New Irish Writing: Agnes by Róisín O’Neill

May’s winning story

Illustration by Simon Rischar for the New Irish Writing short story, Agnes by Róisín O’Neill

Róisín O'Neill, the May winner of the New Irish Writing short story

Róisín O'Neill

From the long lane behind the house he hears her, but he will ignore her call until the exhortation becomes so sharp and loud he dare not defy it further.

He drops the stick he held poised to fling at a rabbit, kicks a stone in a faint show of bravado before sprinting back to the house as fast as his bulky, three-times-taken-up-to-last short trousers will allow.

By his mother’s side in a green dress at the red back door is a girl, squinting against the sunlight. Years later, he will still see her this way.

Her head tilts in discernment, watchfulness. She is small and slight, but some instinct tells him that she is a little older than his seven years.

She tries to hide behind a hank of her cropped, copper-coloured hair. His own hair is bleached almost white from spending June and July mainly out of doors, the curls shorn away on a recent first trip to the barber, after which his ordinarily stoic mother cried quietly.

His mother pushes the little girl towards him. “Take Agnes up town,” she says, proffering a rare shilling from the pocket of her floral housecoat, “get a bun each and a mineral in Dyars.”

For the month of August, she is his constant and not entirely welcome companion.

He and Davey Winston from over the road have important things to be doing: fighting over whose turn it is to be the marshal in a game of High Noon that has run all summer long, getting in at the raspberries in the gardens of Clonalla House, slingshotting rabbits, racing paper boats under the bridge at the demesne, guffawing over Davey’s pile of Desperate Dan comics.

Girls, even wordless uncomplaining ones like Agnes, are a burden. She is inconvenient, sometimes even embarrassing, with her English accent.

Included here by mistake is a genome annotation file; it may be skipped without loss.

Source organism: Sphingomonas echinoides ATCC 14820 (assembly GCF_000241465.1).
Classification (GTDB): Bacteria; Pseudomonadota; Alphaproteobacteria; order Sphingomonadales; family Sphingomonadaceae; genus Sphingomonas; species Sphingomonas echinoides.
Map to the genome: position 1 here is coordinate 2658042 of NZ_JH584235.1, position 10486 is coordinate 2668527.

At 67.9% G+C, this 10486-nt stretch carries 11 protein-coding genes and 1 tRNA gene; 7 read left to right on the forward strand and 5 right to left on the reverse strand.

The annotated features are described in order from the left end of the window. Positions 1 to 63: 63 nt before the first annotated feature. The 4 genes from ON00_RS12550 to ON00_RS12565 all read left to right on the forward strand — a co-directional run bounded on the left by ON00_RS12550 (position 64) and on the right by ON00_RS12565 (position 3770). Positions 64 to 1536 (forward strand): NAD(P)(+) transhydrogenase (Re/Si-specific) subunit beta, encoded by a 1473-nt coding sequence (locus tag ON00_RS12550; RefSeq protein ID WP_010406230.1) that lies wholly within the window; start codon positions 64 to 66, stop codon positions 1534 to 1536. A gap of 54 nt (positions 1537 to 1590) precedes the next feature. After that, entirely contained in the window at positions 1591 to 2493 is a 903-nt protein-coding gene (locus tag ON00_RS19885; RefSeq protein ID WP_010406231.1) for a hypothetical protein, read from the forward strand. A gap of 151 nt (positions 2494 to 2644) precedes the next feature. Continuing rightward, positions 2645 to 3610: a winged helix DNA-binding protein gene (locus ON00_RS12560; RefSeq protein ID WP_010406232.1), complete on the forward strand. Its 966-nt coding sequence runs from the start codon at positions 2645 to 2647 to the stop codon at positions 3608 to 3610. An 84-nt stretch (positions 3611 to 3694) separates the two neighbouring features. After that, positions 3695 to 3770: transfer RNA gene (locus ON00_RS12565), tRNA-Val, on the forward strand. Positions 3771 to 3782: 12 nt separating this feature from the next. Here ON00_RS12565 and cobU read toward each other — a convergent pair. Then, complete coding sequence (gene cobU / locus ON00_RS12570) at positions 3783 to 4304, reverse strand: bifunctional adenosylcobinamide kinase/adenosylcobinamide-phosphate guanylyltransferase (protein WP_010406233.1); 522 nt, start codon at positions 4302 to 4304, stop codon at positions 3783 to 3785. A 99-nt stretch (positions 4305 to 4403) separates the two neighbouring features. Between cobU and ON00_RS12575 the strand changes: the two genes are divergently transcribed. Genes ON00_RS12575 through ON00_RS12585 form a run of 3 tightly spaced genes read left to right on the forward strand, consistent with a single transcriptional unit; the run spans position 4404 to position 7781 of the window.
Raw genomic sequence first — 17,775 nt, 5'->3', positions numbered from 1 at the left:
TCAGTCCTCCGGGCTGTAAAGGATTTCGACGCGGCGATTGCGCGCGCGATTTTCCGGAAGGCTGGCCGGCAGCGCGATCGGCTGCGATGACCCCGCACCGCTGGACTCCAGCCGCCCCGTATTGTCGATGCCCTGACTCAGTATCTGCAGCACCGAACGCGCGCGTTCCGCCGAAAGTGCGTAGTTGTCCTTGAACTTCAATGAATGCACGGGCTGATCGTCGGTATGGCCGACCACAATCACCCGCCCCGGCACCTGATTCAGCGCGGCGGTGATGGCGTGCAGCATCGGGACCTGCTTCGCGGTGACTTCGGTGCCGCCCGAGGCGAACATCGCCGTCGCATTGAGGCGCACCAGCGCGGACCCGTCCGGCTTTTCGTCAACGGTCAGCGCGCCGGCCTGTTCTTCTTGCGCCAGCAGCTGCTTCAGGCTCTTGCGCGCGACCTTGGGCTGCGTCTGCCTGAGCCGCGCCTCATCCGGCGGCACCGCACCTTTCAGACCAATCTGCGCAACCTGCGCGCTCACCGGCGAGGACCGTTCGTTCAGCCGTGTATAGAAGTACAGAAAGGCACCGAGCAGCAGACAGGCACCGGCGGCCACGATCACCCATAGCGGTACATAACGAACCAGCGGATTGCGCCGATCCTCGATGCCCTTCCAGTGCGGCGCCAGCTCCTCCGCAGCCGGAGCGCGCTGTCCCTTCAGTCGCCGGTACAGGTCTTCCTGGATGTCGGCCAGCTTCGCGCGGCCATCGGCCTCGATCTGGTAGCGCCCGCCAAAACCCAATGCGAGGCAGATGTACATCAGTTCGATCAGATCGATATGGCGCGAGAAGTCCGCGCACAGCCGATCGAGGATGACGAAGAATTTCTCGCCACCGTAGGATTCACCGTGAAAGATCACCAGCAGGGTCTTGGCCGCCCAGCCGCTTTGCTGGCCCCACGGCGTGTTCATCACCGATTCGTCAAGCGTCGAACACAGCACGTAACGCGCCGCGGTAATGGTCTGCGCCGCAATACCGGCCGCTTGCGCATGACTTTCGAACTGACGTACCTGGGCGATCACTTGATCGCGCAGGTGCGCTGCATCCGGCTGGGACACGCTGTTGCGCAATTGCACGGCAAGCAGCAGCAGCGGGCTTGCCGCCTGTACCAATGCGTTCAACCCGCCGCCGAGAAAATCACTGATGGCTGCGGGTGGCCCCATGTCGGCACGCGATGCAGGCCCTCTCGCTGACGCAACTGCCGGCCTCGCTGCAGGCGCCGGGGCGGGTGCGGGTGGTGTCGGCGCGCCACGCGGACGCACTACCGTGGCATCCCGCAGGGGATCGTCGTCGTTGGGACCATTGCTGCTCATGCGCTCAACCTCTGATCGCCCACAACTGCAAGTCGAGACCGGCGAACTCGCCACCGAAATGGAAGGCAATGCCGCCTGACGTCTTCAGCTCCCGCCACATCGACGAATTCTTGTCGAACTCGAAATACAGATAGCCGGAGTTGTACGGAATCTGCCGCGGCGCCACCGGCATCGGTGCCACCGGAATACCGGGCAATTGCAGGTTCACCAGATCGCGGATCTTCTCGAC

He himself is shy, but he has never known any child so silent and wary. “A sneaking regarder,” Davey calls her, in mindless repetition of a phrase he has heard somewhere.

Each summer after that she reappears in Clonalla.

They get on best when they are alone together, serving in his mother’s small shop. Both of them are quick with numbers and they vie to stand on an old USA biscuit tin at the counter, adding up prices with a pencil on pieces of cardboard torn off sweet boxes, counting out change, each casting triumphant sidelong glances at the other.

Agnes writes her numbers with the opposite hand to him — “a ciotóg” is his mother’s term — and she bears the endless pass-remarkable commentary this attracts from customers with her usual lack of complaint or emotion.

The brothers in St Michael’s would belt that out of you, but in her school in Birmingham she is not much chastised for being caggie-handed, she says.

These are the nicest times with her, in the shop, maybe on a wet afternoon, one of them perched at the edge of the old car seat holding the long toasting fork over the turf fire, passing the bronzed slices of bread over onto the blue and white plate for the other to slather in butter with the old bone-handled knife.

The Roscommon footballer and Galway hurler in the ‘Player’s Please’ ceramic on the mantelpiece gaze benignly but manfully out over them. The Sweet Afton billboard on the floor catches small sparks from the hearth. The inflated Chiquita banana suspended from the ceiling on a length of catgut sways gently in the fire-warmed air.

Out and about with him and Davey, she follows in their wake. She loves mart day up the town and displays rare animation as the crowds and cattle mill about. Being so small, the three of them are buffeted along in the warm damp fug of stale tobacco and sweat and bellowing beasts.

She does not mind the sour smells or the spitting and shouting and lowing. There is nothing like this in Digbeth, she says, her eyes bright.

At the children’s home where she lives, there is no wafer-and-ice-cream or buttered toast. There is no lushly grassy demesne with its shining river in her city, nor the freedom of the fields beyond.

There are streets and more streets, there is smog and falling soot, there are food coupons and there is margarine not butter because there was a war a long time ago and there is rationing still, she says, in one rare burst of volubility.